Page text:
No one likes to miss a deadline. It fills many of us with dread and shakes reader confidence if you miss a publicized publication date. Having said that, there are situations where it is better to push a deadline and deliver a much stronger book for having done so. Many authors have missed deadlines in the past, and many more will in the future. Deciding to delay your book for a few months because you are not happy with what you have produced is sometimes the best thing you can do for a book that has gone off the rails. But, we learned this next lesson the hard way:

2. Don’t Set Pre-Order Dates Until You Have An ARC

Especially for indie authors who publish with services like Kindle Direct Publishing, it is important that if you set a pre-order for your work that the finished book is ready to deliver a week before the publishing date. If you have to cancel or move your pre-order, many companies will penalize you by restricting your ability to put any title on pre-order for a year. They do this to protect their own and their authors’ reputations with readers. Authors who say that a book will be ready in February but then cancel the pre-order to revise fail to meet readers’ expectations, something you want to keep from doing whenever you can. It is much better to set up a pre-order once you have an ARC that is ready for early reviewers and is in its last touch-up editing and formatting passes. This should almost always protect you from letting readers down and locking yourself out of those important pre-orders.

1. Set Up a Process for the Rest of Your Series

By the time you publish your first sequel you will have not only learned a lot about the writing business, but also about your own writing process. We recommend that you take stock of all that you’ve learned and come up with a plan for how you will approach future sequels. How much time of between books is enough? What is your best plotting to pantsing ratio? How far ahead do you feel comfortable publicizing a release date? As with so much of this business, the more books you write and release the better you will come to know your own particular formula for sequel success.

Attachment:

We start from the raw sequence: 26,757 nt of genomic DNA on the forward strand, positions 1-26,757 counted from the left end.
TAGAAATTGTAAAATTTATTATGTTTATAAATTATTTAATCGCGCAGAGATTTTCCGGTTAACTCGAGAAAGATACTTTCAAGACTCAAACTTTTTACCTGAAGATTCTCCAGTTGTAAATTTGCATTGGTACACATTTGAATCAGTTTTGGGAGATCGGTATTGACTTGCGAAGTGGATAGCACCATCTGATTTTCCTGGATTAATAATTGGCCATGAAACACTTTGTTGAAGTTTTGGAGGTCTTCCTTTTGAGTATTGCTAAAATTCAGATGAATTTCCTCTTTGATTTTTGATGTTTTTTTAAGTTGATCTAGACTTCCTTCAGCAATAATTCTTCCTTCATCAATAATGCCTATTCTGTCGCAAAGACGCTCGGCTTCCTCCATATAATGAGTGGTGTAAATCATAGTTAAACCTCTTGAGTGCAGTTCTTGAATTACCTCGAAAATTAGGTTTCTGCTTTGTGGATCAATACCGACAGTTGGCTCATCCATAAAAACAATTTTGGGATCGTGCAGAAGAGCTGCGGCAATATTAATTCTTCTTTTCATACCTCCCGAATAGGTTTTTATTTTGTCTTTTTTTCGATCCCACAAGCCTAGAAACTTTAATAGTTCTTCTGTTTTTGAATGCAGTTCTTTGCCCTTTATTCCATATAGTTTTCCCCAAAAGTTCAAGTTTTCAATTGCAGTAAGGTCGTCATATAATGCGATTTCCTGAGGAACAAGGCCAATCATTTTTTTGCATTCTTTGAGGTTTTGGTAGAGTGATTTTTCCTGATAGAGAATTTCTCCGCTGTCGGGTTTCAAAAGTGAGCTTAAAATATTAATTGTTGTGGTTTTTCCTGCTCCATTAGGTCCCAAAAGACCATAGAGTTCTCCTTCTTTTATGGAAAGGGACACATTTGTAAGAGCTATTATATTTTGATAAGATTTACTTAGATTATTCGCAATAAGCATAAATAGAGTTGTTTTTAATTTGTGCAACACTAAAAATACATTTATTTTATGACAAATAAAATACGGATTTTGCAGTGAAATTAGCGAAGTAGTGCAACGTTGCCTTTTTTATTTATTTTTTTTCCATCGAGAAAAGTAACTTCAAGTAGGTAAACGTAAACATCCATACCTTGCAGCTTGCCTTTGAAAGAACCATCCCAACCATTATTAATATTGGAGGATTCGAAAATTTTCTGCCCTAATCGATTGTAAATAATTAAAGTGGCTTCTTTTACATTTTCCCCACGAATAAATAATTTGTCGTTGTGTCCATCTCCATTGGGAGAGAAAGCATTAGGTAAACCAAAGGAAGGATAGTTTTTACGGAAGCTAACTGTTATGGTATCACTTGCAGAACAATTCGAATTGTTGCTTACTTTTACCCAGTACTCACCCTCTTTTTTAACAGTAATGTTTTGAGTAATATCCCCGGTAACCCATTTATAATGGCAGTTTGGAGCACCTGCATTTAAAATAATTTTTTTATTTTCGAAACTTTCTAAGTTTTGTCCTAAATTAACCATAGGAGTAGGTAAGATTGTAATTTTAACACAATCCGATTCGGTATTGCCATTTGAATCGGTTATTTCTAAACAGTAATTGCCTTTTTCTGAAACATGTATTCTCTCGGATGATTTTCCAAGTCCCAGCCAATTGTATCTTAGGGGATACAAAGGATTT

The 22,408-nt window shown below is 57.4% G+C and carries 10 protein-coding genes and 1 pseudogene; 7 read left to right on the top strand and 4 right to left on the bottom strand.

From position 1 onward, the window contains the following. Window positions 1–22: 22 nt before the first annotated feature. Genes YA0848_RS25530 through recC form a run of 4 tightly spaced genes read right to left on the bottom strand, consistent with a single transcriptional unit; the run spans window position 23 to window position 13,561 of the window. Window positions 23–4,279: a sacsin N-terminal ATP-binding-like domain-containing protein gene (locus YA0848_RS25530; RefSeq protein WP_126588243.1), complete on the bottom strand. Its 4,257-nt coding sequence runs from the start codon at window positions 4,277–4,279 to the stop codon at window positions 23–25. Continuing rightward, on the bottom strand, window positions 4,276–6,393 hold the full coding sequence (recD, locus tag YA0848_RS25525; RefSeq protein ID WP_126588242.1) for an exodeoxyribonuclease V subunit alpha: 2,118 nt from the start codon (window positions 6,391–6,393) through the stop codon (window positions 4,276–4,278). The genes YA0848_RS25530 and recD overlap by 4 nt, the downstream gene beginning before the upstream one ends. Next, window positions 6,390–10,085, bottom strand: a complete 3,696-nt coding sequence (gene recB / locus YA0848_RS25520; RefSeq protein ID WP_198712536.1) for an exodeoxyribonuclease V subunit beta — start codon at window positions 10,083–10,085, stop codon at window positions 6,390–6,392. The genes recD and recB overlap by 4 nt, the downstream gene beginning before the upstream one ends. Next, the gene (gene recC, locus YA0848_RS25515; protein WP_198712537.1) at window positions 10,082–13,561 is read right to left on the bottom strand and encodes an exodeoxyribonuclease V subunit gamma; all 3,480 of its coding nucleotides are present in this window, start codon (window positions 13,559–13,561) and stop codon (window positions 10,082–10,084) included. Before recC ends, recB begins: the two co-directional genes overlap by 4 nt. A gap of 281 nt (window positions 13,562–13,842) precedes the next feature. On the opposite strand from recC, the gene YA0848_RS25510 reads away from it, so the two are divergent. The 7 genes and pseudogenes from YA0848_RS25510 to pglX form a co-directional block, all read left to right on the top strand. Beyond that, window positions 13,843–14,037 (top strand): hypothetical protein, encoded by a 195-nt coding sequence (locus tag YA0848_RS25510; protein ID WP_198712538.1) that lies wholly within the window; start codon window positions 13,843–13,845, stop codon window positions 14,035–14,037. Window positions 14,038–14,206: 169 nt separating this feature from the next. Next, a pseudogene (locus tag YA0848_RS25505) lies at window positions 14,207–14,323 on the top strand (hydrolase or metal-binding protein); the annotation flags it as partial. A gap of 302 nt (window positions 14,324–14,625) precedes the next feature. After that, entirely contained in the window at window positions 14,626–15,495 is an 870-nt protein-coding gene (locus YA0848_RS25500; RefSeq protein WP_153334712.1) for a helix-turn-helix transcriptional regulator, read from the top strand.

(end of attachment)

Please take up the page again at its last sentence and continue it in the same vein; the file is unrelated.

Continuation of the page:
For Discussion

What tricks have you learned for writing past the first book in your series? What has worked for you? What has not been helpful?

A. E. Lowan is the pseudonym of three authors who collectively create the dark urban fantasy series, The Books of Binding. Their first novel, Faerie Rising, is available at Amazon. For free original short fiction and all things Seahaven, check out the A. E. Lowan website.

A. E. Lowan

10 thoughts on “Then What Happened? 8 Things We Learned Writing Our First Sequel”

  1. This article is so spot on, especially the pantsing and plotting part. I had to create a much looser outline for the second book in my series because the outline I had before (using the same process as the first one!) was not working. That made me realize that every book has its own unique process. What also helped me with my sci-fi series was to write the first three books (prequel, Book 1, and Book 2) right after each other. The story was fresh and anything that came up in the second book I could foreshadow or create Easter eggs for in the first book, without having to worry about it being published.

  2. This is a great article and very useful for me personally as I am in the throes of writing the second novel in my series. Every single tip above is useful.

    However, my problem is that I feel a bit trapped with the story. I have basically three storylines (perspectives) that are separate for about 60% of the book and then they begin to converge in different ways. Right now, it seems like I keep getting stuck on which chapter or scene to write next. I know basically where each storyline is going. (I have a loose outline.) But, I’m having trouble with fitting them together.

    Any advice on getting through this? Is it helpful to just write one storyline completely, and worry about blending them together later? The problem is that one person’s storyline sheds light on what’s happening in another person’s storyline and I don’t want to lose that tension which comes from writing the scenes close together.

    • That is a great question. Our next novel has three plots that weave together, as well, so we’ve spent a lot of time wrestling with this same issue.

      Any time you need to split your cast into different groups facing separate challenges you have to figure out how to juggle your chapters to address each storyline without spending so much time focusing on one plot that readers forget about the others. But that doesn’t mean that you have to know exactly how you are going to braid the stories as you write. We recommend two broad options for writing these complex types of novels, depending on whether you are more of a plotter or a pantser.